FRONT PAGE CONTRIBUTOR
And the setup of a Russian client state in Crimea continues apace.
The newly installed, pro-Russia prime minister of Crimea declared on Saturday that he had sole control over the military and the police in the disputed peninsula and he appealed to President Vladimir V. Putin of Russia for help in safeguarding the region.
In his statement Saturday, the Crimean prime minister, Sergei Aksyonov, said, “Understanding my responsibility for the life and safety of citizens, I appeal to the president of Russia, Vladimir V. Putin, for assistance in providing peace and tranquillity on the territory of the autonomous Republic of Crimea.”
The New York Times, in that dry and slightly sarcastic tone of theirs that I hadn’t realized I missed until I actually heard it again, said that any kind of official Russian response would be “little more than a formality.” But as I said yesterday, it’s pretty obvious that the Russians intend to lop off the Crimea and either turn it into a client state, or just annex the whole thing. They appear to being prepping for both scenarios at the same time; no doubt the Russians will pick whichever one looks more likely to succeed, although to be honest I’m not sure what, if anything, the White House is prepared to do about this.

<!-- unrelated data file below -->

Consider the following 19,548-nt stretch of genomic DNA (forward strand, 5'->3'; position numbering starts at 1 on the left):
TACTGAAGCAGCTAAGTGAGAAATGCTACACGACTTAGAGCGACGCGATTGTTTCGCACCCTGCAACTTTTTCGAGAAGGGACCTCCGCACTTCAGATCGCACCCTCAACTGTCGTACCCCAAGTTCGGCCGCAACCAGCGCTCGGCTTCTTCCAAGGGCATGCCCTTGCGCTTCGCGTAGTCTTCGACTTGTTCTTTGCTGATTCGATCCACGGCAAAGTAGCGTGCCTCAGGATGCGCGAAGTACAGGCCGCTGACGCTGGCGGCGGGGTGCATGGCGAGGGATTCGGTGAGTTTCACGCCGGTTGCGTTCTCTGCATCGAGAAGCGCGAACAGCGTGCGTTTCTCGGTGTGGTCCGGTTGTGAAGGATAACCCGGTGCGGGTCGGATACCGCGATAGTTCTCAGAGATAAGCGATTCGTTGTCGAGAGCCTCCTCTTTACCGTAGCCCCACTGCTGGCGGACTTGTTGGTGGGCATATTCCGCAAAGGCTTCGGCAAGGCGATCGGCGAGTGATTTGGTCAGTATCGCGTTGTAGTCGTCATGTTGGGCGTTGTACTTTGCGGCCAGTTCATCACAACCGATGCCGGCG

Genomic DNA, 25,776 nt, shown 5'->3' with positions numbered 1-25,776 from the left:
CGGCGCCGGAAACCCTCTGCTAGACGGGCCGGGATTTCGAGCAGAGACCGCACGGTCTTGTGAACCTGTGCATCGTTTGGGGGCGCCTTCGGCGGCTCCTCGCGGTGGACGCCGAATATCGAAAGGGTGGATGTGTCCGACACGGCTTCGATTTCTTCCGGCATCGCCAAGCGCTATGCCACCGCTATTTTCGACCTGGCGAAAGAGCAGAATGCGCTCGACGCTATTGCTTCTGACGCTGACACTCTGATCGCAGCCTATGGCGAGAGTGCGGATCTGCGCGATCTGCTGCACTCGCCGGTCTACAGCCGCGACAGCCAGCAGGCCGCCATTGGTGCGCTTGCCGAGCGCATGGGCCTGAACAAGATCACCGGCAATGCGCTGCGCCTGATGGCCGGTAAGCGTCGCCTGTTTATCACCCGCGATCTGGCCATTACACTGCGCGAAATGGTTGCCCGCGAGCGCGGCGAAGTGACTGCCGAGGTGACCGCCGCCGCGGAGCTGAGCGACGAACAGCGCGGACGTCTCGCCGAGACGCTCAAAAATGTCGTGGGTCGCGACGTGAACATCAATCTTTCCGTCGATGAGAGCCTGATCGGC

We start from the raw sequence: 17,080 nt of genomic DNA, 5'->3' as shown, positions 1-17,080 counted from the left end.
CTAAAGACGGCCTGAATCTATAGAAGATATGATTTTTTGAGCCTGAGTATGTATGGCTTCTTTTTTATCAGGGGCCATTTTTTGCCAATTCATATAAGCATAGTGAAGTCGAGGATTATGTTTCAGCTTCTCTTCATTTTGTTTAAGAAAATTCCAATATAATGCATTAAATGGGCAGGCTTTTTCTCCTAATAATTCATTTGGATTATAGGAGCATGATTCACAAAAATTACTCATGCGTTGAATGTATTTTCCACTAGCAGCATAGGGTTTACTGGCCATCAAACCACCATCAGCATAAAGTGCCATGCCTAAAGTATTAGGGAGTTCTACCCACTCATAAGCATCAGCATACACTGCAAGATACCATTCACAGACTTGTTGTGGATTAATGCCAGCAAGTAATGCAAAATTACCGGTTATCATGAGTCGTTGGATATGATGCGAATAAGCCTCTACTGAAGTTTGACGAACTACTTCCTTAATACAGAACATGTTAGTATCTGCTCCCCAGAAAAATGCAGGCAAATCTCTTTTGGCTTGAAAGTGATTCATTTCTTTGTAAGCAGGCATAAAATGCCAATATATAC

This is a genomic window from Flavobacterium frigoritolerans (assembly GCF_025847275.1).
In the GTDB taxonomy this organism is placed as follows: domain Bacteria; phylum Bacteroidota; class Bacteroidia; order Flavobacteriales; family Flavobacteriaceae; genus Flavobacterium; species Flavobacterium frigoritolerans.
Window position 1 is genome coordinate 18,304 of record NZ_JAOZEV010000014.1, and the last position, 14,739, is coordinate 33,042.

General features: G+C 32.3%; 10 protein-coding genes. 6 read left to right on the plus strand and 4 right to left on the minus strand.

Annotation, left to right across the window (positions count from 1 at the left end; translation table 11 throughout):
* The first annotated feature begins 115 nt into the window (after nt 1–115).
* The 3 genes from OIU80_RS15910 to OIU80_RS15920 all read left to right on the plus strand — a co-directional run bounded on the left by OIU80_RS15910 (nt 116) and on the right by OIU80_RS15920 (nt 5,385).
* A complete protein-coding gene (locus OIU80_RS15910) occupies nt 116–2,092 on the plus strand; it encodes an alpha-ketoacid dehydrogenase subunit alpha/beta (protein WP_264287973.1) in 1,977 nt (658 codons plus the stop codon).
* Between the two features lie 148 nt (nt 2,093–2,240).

Neither is the New York Times:
“There will be costs,” Mr. Obama said in a hastily arranged statement from the White House.
That ‘hastily’ was a nice touch, and a rare light note in what is becoming a rather dreary replay of Russian imperialism*. And, oh, yeah: separatist movements in eastern Ukraine, too. This entire thing could end with Ukraine split into three parts, each of which would exist on Russian sufferance. And the Russians make for uncomfortable neighbors.
Ukraine declares Crimea premier’s appointment illegal http://t.co/WiJjE7Jxlu
— Potemkinville Idiot (@vermontaigne) March 1, 2014
Moe Lane (crosspost)
*And may I note in passing that the Russians have a lousy track record when it comes to imperialism? – Particularly in this region. There were reasons that all of the ‘Stans broke away from Moscow’s control when the Soviet’s empire collapsed, and those reasons go back centuries.